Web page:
Wednesday, February 11, 2015

Fly-Tying Class - February 2015

For the past three weeks, a new friend from work and I have been taking a fly-tying class through the Missouri Department of Conversation out at the Busch Conservation Area. This is my first ever experience tying flies and I could not be happier with the outcome.

For the longest time, I have bought my flies either from T. Hargrove's Fly Shop here in St. Louis, or from the local fly shops on the trout streams here in Missouri. However, this past Christmas, my mom, Barb, was nice enough to stalk my Amazon wishlist and give me a fly-tying set I've had my eye on. In addition, I received a fly-tying material starter kit from my godson (well, from his mom--Mikey's only three). I now had everything I needed to start tying flies (except thread, hackle, pheasant tails, dubbing fur, any sort of knowledge base, etc. etc. etc.).

Back in November, in my fly-fishing club's monthly newsletter, I saw that a four-part class beginning in January would be available. I quickly called the Department of Conservation to register and was told (by an Australian sounding woman, oddly enough) that registration was only available a month in advance. Fast forward to a month in advance, and I was all registered to go. The class would be taught in four parts, gradually increasing in difficulty and building upon the past weeks' lessons. Like I said, the class takes place way out at the August A. Busch Conservation Area near Interstate 64 and Highway 94. It's a fantastic area with a great deal of forests, plains, an fishable ponds. However, it's nowhere near my house or my job. (Busch Conservation Area really is a jewel for the St. Louis area. I'll need to write more about it in the future.) As luck would have it, a new guy had just started working at my job, and is a fly-fisherman out from Colorado now living in western Illinois. When I told him about the fly-tying class, he was eager to sign up as well, so at least now I could carpool to the class.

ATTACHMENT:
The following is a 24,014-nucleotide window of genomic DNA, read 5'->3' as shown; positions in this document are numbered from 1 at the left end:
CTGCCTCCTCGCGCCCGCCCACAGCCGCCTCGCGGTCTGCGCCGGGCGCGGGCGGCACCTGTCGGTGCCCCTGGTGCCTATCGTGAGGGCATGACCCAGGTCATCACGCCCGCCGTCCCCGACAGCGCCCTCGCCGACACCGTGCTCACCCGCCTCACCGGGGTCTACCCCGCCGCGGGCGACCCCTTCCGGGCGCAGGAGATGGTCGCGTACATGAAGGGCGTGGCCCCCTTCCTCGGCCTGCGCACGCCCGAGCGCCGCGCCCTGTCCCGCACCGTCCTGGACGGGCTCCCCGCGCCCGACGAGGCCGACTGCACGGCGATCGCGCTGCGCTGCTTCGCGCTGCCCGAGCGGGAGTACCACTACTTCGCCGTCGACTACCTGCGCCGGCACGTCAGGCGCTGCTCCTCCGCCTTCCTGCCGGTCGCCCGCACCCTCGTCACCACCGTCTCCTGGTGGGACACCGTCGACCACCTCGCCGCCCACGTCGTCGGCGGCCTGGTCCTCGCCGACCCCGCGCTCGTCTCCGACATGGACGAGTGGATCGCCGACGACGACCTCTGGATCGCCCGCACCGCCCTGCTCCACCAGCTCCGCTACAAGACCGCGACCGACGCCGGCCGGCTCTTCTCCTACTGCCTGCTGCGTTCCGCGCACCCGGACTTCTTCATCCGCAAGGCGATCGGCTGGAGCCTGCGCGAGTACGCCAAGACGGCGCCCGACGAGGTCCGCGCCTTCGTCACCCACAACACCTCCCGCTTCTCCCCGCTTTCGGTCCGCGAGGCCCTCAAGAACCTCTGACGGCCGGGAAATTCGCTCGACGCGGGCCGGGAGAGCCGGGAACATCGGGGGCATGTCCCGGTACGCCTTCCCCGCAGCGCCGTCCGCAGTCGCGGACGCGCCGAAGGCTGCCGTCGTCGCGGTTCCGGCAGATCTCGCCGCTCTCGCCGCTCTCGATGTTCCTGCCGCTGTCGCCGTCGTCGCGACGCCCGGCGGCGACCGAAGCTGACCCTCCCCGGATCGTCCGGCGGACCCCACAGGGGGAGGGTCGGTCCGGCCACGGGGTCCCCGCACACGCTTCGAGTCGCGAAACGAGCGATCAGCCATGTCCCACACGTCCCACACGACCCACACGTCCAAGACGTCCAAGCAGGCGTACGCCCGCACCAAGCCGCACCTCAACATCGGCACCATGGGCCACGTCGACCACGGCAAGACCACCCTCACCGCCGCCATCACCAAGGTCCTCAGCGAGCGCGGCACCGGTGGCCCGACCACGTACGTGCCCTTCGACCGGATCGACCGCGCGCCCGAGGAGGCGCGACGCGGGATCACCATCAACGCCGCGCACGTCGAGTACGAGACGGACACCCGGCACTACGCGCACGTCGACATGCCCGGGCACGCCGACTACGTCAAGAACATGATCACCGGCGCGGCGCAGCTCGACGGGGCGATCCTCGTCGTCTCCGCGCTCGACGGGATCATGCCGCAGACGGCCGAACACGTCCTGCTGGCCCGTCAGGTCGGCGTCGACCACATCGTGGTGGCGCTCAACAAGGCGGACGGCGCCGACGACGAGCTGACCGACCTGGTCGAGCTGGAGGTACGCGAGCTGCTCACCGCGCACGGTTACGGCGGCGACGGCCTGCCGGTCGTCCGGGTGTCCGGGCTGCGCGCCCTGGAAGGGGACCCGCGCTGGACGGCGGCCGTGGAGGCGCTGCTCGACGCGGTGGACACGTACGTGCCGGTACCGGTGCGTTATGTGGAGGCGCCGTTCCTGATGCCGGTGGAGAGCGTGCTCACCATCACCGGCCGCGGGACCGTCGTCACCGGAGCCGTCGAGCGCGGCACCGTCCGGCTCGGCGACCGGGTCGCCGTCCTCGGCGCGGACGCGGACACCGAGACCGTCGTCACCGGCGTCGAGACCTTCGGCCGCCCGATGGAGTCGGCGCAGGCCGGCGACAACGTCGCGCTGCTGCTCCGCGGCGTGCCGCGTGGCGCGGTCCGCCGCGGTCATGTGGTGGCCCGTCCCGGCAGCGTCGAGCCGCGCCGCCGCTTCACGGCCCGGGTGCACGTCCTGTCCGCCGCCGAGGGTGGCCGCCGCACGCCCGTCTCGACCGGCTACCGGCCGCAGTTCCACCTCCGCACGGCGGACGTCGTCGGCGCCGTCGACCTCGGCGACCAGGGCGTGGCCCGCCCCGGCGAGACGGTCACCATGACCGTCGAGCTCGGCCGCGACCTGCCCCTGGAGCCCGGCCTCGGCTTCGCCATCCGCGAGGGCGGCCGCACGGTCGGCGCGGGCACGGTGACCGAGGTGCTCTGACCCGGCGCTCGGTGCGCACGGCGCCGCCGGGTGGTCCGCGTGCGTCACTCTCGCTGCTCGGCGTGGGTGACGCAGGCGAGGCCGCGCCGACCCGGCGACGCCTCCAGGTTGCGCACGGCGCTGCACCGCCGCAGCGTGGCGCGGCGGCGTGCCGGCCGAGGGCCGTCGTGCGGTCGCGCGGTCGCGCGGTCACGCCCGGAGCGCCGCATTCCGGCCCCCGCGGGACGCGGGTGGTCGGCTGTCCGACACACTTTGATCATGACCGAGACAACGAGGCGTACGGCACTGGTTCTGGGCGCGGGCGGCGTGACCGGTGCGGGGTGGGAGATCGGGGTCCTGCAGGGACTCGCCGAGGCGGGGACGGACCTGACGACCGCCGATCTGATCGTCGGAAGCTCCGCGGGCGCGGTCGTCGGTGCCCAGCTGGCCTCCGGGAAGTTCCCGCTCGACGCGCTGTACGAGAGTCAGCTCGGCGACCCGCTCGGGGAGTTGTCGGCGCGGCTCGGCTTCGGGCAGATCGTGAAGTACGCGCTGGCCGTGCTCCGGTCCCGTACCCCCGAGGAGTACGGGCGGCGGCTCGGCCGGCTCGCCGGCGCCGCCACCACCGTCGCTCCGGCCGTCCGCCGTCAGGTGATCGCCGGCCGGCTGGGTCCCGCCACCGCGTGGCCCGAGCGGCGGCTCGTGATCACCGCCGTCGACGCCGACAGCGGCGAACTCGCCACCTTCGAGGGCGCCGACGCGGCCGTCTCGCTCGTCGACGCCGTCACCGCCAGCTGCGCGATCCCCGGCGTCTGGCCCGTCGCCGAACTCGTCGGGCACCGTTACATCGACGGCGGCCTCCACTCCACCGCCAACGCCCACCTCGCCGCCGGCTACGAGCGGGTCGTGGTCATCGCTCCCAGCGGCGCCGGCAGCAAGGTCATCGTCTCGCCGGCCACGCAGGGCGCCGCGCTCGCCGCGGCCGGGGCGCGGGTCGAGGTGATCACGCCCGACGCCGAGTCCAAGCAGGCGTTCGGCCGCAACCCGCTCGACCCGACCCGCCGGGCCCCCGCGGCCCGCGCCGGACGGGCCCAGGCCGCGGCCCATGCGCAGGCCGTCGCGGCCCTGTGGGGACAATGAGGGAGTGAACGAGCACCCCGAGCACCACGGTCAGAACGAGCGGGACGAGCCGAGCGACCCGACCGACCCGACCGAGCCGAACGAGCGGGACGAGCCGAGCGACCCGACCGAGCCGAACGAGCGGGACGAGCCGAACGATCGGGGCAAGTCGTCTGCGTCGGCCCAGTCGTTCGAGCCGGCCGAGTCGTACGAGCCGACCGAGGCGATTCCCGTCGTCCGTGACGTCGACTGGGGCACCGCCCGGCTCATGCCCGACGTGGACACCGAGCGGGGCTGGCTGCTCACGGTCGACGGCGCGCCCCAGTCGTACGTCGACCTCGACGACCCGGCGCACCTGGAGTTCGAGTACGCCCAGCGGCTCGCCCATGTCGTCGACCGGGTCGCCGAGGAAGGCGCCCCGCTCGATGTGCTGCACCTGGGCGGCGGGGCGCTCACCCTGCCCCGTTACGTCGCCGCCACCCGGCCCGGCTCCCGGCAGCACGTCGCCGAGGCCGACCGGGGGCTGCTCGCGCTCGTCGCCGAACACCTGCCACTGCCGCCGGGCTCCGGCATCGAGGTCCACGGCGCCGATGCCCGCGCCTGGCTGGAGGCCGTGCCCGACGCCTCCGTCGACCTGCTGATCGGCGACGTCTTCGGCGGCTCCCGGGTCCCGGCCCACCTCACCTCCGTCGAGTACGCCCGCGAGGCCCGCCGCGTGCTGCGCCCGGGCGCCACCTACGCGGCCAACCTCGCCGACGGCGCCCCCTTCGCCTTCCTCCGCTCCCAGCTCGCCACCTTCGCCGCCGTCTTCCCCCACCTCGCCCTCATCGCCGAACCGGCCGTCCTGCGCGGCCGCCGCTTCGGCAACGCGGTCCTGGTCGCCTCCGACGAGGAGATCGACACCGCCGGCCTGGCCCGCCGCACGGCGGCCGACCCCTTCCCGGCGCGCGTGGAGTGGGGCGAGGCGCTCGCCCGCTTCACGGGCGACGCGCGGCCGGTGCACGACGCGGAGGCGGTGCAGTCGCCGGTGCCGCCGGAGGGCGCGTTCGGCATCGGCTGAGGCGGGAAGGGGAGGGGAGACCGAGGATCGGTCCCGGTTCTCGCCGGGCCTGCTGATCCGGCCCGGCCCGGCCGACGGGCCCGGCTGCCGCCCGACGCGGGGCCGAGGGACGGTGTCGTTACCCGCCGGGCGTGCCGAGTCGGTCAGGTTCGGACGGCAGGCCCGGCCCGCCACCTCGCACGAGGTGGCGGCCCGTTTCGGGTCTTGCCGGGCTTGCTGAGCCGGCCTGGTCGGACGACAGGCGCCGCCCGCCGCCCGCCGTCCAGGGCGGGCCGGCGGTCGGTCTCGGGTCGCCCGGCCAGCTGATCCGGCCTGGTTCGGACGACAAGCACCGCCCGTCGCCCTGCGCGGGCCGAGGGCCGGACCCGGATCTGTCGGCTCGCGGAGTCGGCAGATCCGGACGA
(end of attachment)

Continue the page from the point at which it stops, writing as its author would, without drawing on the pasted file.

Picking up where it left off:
The class is put on by that fly-fishing club that I mentioned earlier, the Ozark Fly Fishers (OFF). I've been a member of this club for two years now and they're a great group. Most of the time, I'm the youngest person in the meetings by about 30 years, but that's just fine with me. I joined the club to learn from those who have been fly-fishing for a long time, and they're a perfect fit. They have monthly meetings and quarterly outings, and even have an environmentalist branch and participate in water monitoring and stream clean-up activities. If you're in the St. Louis area and even have a remote interest in fly-fishing, I'd suggest joining. But anyways, this post is about fly-tying. The fly-tying class is instructed by Mike Ott, OFF's Fly-Tying Chair. Mike makes fly-tying look incredibly easy, and his step-by-step instructions make it so that I don't go completely cross-eyed trying to follow along.

The back of Mike's head, as he explains a Pheasant Tail Nymph.

The first fly we learned how to tie, after going over the basic of materials, tools, and learning to whip finish, was the San Juan Worm. We tied this worm using a piece of red chenille and a size 10 scud hook. It's not too intricate of a fly, and was a great starter fly.

San Juan Worm

In week two, the flies became more complex, and we worked with more materials. The first fly we tied was a Mohair Leech. It's a two material fly, using mohair yarn and a piece of marabou for the tail. We used a dark, rusty brown color for both the marabou and yarn. The marabou is tied first, and the yarn is wrapped up the body toward the hook head, but be sure to press the yarn's strings back as you wrap. I haven't tried using a leech when fishing yet, but I look forward to tying this guy out.

Mohair Leech
Week two ended with a classic fly, the Wooly Bugger. Like most fly-fishermen, I've had a lot of luck in the past fishing with Wooly Buggers, so I was excited to learn how to tie my own. We tied an olive colored pattern. We started off with the tail, which was a dyed olive colored piece of marabou. The body was a olive tinsel, and we wrapped the body with a piece of olive hackle. Mike spent a good deal of time explaining hackle feather variations and which type works best for which flies. I had no idea a rooster cape could cost upwards to $100. Looks like fly-tying will join comic book collecting as another expensive hobby. Sorry Emily. Luckily, the class provided all of the materials we needed, and I'm extremely happy with the way my Wooly Bugger turned out.

Olive Wooly Bugger
In week three of the class, we tied two types of nymphs, a Pheasant Tail Nymph, and a Hare's Ear Nymph. These have been my favorites so far, mostly because the material kit I got for Christmas actually included some pheasant feathers and I can practice at home. I really like the way the pheasant feather form the legs, and how the copper wire looks as the ribs/gills on the nymph. Learning to dub on fur to my thread was somewhat frustrating, but I'm starting to get the hang of it. Mike Ott swear by the Pheasant Tail Nymph, and he's been tying and fishing since the 70s, so I should probably trust him.

Pheasant Tail Nymph
Hare's Ear Nymph
So next week is the final class, and I am eagerly looking forward to it. We are supposed to learn how to tie some dry flies. The words "Elk Hair Caddis" have been whispered in hushed tones. I look forward to the challenge, and more so to using these new flies out on the stream.

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